Starting on the other side of this airtight hatchway: Running a program that leaks memory
A security vulnerability report came in that said
In the most recent Windows Insider Build, the
pingprogram has a small memory leak. This is normally not a problem because the
pingprogram runs for less than a minute before exiting, but if you run
ping -t, then it will ping the destination machine indefinitely until killed. This can be used as a denial of service if you just start a
ping -tand let it run. It leaks about a megabyte a day.
While it’s true that you could use it as a denial of service, it’s also not a very effective one, given that the memory leak is “only” a megabyte a day.
Furthermore, in order for an attacker to exploit this, they need to gain the ability to run programs so they can run
ping -t and giggle with glee as the program slowly leaks memory.¹
Since this presupposes that the attacker can run a program with arbitrary command lines, the attacker may as well use something that consumes memory at a far faster pace:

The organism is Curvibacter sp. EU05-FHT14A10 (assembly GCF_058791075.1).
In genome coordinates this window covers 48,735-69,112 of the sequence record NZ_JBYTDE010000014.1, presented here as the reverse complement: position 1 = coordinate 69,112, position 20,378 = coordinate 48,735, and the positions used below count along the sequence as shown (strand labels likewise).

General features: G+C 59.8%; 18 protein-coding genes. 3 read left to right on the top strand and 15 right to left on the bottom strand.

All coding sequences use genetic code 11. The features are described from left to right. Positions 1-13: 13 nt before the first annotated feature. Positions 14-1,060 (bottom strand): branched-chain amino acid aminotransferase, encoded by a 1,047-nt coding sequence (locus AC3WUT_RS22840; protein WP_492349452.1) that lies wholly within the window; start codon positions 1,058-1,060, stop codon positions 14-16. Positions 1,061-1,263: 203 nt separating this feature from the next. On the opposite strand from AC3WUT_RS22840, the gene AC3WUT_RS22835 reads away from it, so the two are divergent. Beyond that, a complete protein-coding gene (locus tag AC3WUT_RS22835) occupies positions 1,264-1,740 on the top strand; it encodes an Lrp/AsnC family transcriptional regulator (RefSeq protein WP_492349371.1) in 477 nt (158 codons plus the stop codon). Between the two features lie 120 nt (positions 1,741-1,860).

for /L %i in (1,1,1000000) do start eventvwr.exe
This launches a million copies of Event Viewer, which will certainly mess up the system faster than a one-megabyte-a-day leak.
What we have is a bug but not a security bug. The development team fixed the memory leak, so this bug didn’t exist for very long.
¹ In practice, the program will have to leak several gigabytes of memory before the system will start to suffer, so the attacker is in for a wait of several years before their denial-of-service attack finally bears fruit and the system owner will have to either kill the rogue
ping process or reboot the system. “With this fiendish attack, I can mildly inconvenience somebody a dozen years from now!” (Assuming they leave the system running without rebooting.)